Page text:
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Coping with Budget tax rises

Can you reduce the impact of Budget tax rises on your investments?

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Justin Modray
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The recent Autumn Statement (Budget) saw the Chancellor announce inevitable tax rises, two of which – capital gains tax (CGT) and dividends – have investors firmly in the cross hairs. Can you do anything to soften the blow?

These changes impact investments held outside of tax wrappers like ISAs and pensions. For convenience, we’ll refer to them as being held in a ‘dealing account’ but it could also be that you hold funds or shares directly with companies rather than via a broker or platform account.

Currently you can realise gains of up to £12,300 a year without paying tax on these profits. This allowance will fall to £6,000 from April 2023 then £3,000 from April 2024. Thankfully, tax on gains exceeding the allowance remain at historically low levels of 10% within the basic rate tax band and 20% within the higher/top rate bands (additional 8% on residential property gains).

This is a big deal for many, as regularly using CGT allowances is a neat way to effectively enjoy tax-free growth. The shrinking allowance will likely push even modest-sized portfolios into CGT territory. It’s an optional tax in so far as it only applies when you sell investments and ‘realise’ a gain, but that’s little consolation given most of us plan to access investments at some point. And you could find yourself with an unwelcome tax bill when switching investments in your portfolio (e.g., swapping funds after a manager change).

The announcement that annual dividend allowances will also fall is a double whammy. Currently there is no income tax on the first £2,000 of dividends received each tax year (those falling within your income tax personal allowance also avoid tax). This will fall to £1,000 from April 2023 then £500 from April 2024. Again, this will likely hit even modest-sized portfolios that currently enjoy no tax on dividends (dividends falling within the basic rate tax band are taxed at 8.75%, rising to 33.75% within the higher rate band and 39.35% within the additional rate band).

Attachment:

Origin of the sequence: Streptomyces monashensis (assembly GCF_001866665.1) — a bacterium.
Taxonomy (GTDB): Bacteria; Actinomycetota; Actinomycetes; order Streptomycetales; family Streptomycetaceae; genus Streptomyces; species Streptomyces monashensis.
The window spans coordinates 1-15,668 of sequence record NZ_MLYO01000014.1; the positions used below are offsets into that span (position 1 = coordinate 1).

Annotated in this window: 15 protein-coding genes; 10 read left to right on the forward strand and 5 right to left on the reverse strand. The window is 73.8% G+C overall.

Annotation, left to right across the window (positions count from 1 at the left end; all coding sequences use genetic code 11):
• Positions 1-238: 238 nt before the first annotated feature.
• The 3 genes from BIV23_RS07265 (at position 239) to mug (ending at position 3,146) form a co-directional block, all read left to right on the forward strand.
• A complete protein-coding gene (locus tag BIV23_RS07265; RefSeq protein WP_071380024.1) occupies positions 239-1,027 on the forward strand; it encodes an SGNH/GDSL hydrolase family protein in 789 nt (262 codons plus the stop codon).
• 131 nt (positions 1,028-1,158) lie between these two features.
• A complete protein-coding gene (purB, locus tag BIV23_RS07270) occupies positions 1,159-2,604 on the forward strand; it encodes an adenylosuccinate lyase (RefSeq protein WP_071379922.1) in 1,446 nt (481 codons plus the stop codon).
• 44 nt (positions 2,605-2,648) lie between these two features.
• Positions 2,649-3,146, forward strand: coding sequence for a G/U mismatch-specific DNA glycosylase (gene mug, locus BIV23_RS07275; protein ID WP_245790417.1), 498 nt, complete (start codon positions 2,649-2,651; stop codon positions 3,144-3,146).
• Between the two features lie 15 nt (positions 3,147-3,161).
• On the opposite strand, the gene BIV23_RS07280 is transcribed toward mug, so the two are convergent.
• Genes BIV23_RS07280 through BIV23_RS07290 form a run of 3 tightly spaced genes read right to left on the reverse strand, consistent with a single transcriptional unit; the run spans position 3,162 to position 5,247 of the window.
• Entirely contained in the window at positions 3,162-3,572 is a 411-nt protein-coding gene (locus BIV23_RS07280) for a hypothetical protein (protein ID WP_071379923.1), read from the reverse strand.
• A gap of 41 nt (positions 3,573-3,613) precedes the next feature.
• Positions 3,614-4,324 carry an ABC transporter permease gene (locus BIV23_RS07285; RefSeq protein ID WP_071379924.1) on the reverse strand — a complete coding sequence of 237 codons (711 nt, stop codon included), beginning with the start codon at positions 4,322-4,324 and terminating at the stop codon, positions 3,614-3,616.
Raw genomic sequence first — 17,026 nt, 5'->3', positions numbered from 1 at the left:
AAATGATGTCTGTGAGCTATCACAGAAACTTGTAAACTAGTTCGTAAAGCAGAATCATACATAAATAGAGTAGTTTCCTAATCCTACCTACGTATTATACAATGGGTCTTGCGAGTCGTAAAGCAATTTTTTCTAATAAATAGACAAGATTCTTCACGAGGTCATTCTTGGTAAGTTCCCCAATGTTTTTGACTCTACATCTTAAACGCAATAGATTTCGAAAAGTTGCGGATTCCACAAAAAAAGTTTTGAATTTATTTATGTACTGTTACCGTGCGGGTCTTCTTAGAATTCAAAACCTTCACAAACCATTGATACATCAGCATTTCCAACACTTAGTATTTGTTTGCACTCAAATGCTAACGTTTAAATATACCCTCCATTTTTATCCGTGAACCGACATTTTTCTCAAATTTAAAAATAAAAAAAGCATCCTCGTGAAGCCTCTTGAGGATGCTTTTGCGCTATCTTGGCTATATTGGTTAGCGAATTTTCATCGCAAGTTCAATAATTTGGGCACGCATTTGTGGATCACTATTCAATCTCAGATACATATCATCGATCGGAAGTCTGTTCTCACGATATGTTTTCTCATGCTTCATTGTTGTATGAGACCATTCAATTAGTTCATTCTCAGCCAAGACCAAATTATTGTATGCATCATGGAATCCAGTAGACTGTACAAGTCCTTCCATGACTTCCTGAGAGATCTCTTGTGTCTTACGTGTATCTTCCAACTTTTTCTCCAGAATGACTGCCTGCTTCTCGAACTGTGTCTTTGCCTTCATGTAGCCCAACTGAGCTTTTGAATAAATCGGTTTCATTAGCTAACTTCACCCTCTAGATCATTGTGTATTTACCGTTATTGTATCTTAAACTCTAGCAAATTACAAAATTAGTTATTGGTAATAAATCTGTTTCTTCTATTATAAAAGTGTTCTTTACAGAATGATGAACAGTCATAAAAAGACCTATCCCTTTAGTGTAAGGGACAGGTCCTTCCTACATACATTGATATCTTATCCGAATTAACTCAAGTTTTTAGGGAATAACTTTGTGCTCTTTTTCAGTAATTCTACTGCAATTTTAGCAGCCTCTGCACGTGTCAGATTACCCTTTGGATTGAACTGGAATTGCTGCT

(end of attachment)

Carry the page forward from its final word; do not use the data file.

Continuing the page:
Can you reduce the impact?

Potentially, the extent depending on your situation. Using your £12,300 CGT allowance this tax year is likely a no-brainer, as is ensuring your spouse/civil partner does likewise (if applicable). Spouses and civil partners can move assets between each other without triggering gains, so if you hold investments individually (rather than jointly) then consider re-jigging things if appropriate to maximise the use of each allowance.

Fully funding your ISA allowances this year (if available) using monies from selling dealing account investments can make sense, as might pension contributions (albeit the latter may be a trickier decision as more factors to bear in mind).

If you’ll be caught by the reduced dividend allowance, consider holding the higher dividend paying investments within your portfolio inside ISAs or pensions, albeit this could leave potentially higher growth funds in your dealing account (exacerbating any CGT issue), so it’s a balancing act.

If keeping your portfolio sensibly balanced and/or switching funds in future might be an issue with lower CGT allowances, then using a fund holding other funds could be a solution (since fund changes within the ‘overall’ fund don’t trigger CGT). However, there are potential downsides: this often adds an extra layer of fund charges (sometimes avoided when using index-tracking versions) and if you decide to switch/sell the ‘overall’ fund that will still trigger a gain re: CGT.

Using other tax wrappers (assuming you’ve already ISA/pension allowances as appropriate) is another possible solution. For mainstream investing this usually means insurance company investment bonds (available onshore & offshore), whilst those with a larger appetite for risk might contemplate specialist vehicle such as venture capital trusts and enterprise investment schemes. In short, the latter are likely too risky for most and whilst investment bonds (especially offshore) can offer potential advantages around tax planning, costs and complexity are usually greater versus the humble dealing account.

If you’re already a client of ours, rest assured we’ll thoroughly run through the options with you wherever relevant to ensure you make good decisions in light of these tax changes.

And if you’re not a client and concerned these changes might impact you, please get in touch for a friendly, informal chat covering how we might help.

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